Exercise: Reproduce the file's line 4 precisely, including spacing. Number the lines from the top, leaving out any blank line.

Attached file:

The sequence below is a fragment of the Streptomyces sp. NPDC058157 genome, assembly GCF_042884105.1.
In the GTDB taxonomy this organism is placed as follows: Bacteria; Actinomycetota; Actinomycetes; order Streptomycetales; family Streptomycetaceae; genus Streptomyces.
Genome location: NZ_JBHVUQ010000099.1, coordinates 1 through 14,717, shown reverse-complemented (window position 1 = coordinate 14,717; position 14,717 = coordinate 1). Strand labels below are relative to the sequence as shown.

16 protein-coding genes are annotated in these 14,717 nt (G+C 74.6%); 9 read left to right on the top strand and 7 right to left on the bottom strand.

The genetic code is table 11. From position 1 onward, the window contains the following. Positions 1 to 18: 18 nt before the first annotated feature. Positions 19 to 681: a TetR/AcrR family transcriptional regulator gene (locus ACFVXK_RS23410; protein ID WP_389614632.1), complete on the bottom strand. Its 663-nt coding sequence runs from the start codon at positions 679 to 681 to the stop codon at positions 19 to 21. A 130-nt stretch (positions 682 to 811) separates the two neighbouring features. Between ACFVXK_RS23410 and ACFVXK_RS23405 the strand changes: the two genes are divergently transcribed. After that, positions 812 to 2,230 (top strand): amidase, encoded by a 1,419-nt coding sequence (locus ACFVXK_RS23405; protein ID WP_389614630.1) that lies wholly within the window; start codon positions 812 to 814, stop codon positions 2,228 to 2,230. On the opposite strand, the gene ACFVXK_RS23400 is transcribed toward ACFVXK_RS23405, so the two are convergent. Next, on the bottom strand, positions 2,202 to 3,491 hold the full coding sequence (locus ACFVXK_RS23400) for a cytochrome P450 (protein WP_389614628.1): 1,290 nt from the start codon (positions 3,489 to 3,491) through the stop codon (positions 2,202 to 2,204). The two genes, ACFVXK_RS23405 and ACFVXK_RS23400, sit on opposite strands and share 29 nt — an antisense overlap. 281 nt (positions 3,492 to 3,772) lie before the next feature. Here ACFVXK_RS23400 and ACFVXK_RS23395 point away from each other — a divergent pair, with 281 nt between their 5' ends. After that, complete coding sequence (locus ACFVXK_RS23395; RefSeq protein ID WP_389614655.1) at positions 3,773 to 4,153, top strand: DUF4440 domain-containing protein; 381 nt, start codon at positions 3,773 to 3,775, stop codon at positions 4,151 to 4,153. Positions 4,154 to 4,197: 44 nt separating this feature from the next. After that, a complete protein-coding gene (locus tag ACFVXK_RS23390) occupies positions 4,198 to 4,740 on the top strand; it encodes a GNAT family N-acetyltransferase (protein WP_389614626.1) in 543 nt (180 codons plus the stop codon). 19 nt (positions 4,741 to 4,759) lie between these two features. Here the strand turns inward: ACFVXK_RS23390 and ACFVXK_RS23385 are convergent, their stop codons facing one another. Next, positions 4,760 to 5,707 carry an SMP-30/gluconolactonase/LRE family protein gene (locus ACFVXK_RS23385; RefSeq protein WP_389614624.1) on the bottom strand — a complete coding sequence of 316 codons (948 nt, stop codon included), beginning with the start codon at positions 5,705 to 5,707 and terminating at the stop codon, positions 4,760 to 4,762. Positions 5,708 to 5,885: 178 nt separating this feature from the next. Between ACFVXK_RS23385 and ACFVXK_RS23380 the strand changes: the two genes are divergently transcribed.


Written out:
16 protein-coding genes are annotated in these 14,717 nt (G+C 74.6%); 9 read left to right on the top strand and 7 right to left on the bottom strand.